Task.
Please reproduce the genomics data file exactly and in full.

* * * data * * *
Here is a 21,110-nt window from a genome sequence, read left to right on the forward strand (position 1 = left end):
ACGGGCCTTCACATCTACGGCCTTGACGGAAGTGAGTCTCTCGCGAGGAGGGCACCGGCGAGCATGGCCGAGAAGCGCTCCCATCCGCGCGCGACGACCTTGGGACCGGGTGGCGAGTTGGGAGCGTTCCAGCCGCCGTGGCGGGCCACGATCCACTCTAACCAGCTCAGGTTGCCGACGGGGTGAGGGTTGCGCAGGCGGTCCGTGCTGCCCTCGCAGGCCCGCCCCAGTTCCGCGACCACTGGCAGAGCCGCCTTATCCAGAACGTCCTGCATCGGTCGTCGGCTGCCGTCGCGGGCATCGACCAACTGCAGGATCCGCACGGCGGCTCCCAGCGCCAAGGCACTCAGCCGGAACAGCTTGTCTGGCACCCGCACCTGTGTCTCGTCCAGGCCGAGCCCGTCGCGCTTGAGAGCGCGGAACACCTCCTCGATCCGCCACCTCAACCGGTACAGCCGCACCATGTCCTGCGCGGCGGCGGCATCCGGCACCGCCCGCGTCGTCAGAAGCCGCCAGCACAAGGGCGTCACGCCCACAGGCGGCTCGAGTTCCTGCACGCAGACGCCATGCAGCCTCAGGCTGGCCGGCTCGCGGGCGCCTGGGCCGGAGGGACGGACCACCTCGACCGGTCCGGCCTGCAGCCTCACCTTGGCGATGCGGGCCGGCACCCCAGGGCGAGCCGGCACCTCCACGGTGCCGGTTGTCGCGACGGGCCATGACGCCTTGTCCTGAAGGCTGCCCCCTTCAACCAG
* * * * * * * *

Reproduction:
Here is a 21,110-nt window from a genome sequence, read left to right on the forward strand (position 1 = left end):
ACGGGCCTTCACATCTACGGCCTTGACGGAAGTGAGTCTCTCGCGAGGAGGGCACCGGCGAGCATGGCCGAGAAGCGCTCCCATCCGCGCGCGACGACCTTGGGACCGGGTGGCGAGTTGGGAGCGTTCCAGCCGCCGTGGCGGGCCACGATCCACTCTAACCAGCTCAGGTTGCCGACGGGGTGAGGGTTGCGCAGGCGGTCCGTGCTGCCCTCGCAGGCCCGCCCCAGTTCCGCGACCACTGGCAGAGCCGCCTTATCCAGAACGTCCTGCATCGGTCGTCGGCTGCCGTCGCGGGCATCGACCAACTGCAGGATCCGCACGGCGGCTCCCAGCGCCAAGGCACTCAGCCGGAACAGCTTGTCTGGCACCCGCACCTGTGTCTCGTCCAGGCCGAGCCCGTCGCGCTTGAGAGCGCGGAACACCTCCTCGATCCGCCACCTCAACCGGTACAGCCGCACCATGTCCTGCGCGGCGGCGGCATCCGGCACCGCCCGCGTCGTCAGAAGCCGCCAGCACAAGGGCGTCACGCCCACAGGCGGCTCGAGTTCCTGCACGCAGACGCCATGCAGCCTCAGGCTGGCCGGCTCGCGGGCGCCTGGGCCGGAGGGACGGACCACCTCGACCGGTCCGGCCTGCAGCCTCACCTTGGCGATGCGGGCCGGCACCCCAGGGCGAGCCGGCACCTCCACGGTGCCGGTTGTCGCGACGGGCCATGACGCCTTGTCCTGAAGGCTGCCCCCTTCAACCAG